If you’re just getting started, it’s important to begin with the following knowledge: data mining in any form makes two assumptions that Ian H. Witten, Eibe Frank, and Mark Hall point out in their introduction to the topic and to their graphical interface data mining software Weka.  They remind us data mining results need to be actionable and they need to be comprehensible.  I’ll go into what I think that means for my work, but suffice it to say, topic modeling assumes that texts, though amorphous, don’t hide information.  In fact, text mining in general assumes that writers go to great lengths to make clear, unambiguous arguments.  Computer scientists make that assumption because LDA was written to deal with large repositories and collections of non-fiction text.  When you’re reading the journal Science, for example, you don’t see lines like:

Little lion face

I stooped to pick
among the mass of thick
succulent blooms, the twice
streaked flanges of your silk

sunwheel relaxed in wide
dilation, I brought inside,
placed in a vase. Milk
of your shaggy stem

sticky on my fingers, and
your barbs hooked to my hand,
sudden stings from them
were sweet…

May Swenson wasn’t writing for Science, and her poem is about more than dandelions.  Pretty much any human reading that poem, even my undergraduates, get that this is a poem about sex.  Science’s editors would never publish this; however, they may publish and have published plenty of articles about sex, reproduction, and the propagation of flora and fauna.  The terms they use, though, strive against ambiguity, while poetry revels in it.  We don’t have a well-established way of interpreting topics that account for poetry’s lush ambiguity, but we need to because it would be a mistake to read a topic with the keywords: wind, sky, light, trees, blue, white, snow… when generated from a collection of poems the same way you would read and understand it in, say, David Blei’s 100-topic model of Science.

Rather than reposting Blei’s images here, I suggest that readers interested in understanding LDA look at his article from Communications of the ACM, because his illustrative examples on the first and second pages do an excellent job of showing how topics are generated.   Blei’s results are these wonderfully identifiable topics that make such sense: of course, we can interpret topic as the genetics topic because it is comprised of words like gene and dna and another as the evolutionary biology topic because it is made up of words like survival and mutation.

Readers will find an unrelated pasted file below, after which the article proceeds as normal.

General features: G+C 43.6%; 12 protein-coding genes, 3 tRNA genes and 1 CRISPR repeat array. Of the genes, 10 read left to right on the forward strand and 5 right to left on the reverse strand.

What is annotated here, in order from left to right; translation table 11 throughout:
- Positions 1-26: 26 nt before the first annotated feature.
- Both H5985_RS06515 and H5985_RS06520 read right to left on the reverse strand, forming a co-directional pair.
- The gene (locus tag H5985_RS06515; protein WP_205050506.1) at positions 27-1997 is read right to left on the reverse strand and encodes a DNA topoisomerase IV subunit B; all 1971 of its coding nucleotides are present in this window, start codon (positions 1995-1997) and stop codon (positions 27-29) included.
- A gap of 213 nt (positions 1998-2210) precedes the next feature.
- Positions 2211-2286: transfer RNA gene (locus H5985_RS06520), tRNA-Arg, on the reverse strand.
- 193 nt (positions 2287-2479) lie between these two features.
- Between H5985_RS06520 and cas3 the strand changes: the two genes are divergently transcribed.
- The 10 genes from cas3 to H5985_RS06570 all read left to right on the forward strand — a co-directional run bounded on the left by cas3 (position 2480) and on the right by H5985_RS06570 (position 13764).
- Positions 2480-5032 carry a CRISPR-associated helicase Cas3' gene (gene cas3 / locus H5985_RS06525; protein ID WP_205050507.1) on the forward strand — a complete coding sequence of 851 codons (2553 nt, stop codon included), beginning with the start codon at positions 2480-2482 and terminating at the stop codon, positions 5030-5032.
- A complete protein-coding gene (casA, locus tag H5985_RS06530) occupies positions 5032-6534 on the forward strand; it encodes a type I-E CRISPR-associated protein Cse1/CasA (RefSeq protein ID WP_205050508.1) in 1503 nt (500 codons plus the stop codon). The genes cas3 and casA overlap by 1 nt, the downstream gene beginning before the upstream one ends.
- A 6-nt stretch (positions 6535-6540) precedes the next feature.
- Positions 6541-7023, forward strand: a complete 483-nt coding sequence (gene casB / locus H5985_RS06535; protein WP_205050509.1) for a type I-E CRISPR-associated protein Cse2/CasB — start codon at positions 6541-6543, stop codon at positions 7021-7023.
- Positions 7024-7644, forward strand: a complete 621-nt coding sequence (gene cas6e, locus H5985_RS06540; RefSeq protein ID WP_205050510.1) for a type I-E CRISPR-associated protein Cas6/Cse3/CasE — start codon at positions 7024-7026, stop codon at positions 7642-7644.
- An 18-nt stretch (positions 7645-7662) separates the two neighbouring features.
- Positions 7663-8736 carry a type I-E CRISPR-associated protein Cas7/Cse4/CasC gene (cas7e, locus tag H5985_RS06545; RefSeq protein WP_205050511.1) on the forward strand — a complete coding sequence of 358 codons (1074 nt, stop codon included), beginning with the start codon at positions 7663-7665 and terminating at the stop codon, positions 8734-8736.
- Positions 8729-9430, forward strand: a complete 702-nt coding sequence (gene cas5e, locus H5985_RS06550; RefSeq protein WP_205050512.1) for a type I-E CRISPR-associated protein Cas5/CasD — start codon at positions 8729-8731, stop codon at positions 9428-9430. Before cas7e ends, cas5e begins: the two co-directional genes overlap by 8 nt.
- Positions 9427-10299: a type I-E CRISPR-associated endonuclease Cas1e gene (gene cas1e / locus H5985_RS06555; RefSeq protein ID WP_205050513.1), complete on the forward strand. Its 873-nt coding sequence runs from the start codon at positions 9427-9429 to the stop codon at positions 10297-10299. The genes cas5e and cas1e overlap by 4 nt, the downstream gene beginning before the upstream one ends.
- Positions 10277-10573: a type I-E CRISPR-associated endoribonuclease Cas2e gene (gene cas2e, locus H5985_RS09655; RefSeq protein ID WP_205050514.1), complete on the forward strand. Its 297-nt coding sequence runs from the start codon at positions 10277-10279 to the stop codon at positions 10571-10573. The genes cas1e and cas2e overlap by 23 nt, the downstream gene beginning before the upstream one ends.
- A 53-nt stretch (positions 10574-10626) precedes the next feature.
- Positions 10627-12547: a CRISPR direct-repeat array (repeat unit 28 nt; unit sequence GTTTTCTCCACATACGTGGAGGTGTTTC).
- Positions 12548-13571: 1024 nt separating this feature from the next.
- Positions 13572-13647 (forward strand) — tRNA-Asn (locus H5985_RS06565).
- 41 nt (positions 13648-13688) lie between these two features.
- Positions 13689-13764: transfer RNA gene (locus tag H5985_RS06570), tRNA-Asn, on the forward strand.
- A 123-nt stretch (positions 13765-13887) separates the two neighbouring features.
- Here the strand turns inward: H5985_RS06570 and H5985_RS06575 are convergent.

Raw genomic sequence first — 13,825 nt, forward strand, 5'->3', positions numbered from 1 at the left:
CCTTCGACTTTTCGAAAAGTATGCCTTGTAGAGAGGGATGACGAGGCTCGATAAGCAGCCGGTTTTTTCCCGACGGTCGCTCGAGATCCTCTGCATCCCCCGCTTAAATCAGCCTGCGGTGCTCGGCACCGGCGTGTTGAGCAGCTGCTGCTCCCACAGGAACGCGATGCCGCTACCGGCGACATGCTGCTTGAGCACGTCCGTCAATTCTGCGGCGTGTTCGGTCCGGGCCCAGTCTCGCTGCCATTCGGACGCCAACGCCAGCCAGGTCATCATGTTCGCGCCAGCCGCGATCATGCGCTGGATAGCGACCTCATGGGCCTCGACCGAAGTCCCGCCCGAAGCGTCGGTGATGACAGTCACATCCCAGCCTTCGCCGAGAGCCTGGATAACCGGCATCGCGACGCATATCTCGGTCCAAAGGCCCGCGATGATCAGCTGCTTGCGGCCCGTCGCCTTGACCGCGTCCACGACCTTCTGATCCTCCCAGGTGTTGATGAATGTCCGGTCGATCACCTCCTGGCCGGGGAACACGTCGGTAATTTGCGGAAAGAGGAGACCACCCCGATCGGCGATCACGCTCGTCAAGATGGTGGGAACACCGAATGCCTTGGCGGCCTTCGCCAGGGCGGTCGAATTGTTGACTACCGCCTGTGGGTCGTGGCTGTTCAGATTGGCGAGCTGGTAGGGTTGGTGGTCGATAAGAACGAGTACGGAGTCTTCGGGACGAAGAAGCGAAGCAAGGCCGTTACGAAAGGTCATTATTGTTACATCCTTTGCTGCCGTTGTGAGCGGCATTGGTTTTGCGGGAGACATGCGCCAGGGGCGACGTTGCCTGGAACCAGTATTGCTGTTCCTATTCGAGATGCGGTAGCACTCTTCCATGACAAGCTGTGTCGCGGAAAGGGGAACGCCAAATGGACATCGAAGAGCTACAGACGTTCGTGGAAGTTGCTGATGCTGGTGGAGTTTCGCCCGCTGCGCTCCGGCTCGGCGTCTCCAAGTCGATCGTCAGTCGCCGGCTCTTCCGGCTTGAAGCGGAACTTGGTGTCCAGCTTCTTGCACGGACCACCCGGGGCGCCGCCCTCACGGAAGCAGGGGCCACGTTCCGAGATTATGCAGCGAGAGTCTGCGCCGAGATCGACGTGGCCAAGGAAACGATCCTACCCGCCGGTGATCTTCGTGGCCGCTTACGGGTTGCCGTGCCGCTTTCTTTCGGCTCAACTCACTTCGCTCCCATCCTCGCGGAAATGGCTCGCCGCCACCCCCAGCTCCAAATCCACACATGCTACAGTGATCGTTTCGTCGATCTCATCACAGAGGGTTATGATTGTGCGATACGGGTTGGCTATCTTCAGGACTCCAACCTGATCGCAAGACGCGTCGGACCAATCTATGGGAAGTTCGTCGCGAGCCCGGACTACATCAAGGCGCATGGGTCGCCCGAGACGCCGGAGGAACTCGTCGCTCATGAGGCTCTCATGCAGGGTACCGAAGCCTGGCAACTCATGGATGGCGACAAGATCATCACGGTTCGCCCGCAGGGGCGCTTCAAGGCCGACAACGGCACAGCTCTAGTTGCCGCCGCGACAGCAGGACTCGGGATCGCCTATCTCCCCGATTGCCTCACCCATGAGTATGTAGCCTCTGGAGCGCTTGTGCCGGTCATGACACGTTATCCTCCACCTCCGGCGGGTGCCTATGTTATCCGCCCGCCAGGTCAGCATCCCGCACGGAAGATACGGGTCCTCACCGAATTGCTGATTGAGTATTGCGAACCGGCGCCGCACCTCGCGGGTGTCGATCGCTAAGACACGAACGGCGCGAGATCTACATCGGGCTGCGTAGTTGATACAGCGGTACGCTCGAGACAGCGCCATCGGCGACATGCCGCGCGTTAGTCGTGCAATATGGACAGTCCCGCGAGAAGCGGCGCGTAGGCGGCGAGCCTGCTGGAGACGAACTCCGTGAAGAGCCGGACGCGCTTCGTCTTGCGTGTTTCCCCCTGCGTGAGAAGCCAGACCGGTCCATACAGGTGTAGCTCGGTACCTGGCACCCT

So while the classic examples of topic models produce semantically and thematically coherent keyword distributions, should we expect highly figurative texts, particularly poems but not exclusive of other forms of highly figurative texts such as fiction and drama, to form around the same kind of thematic topics?  Returning once again to Blei’s most accessible article for humanists, he writes: “The interpretable topic distributions arise by computing the hidden structure that likely generated the observed collection of documents.” Blei clarifies his statement in a footnote which reads: “Indeed calling these models “topic models” is retrospective—the topics that emerge from the inference algorithm are interpretable for almost any collection that is analyzed.  The fact that these look like topics has to do with the statistical structure of observed language and how it interacts with the specific probabilistic assumptions of LDA” (Blei “Introduction” 79).  In other words, the topics from Science scan as comprehensible, cohesive topics because the texts from which they were derived strive to use language that identifies very literally with its subject.  The algorithm, however, does not know the difference between texts that tend to be more literal than figurative.  The same process for identifying topics applies for both literal and figurative texts: topics are a distribution over a fixed vocabulary.  The first stage of a topic modeling experiment with poetry, then, is a matter of determining what those distributions look like and whether or not they can be useful.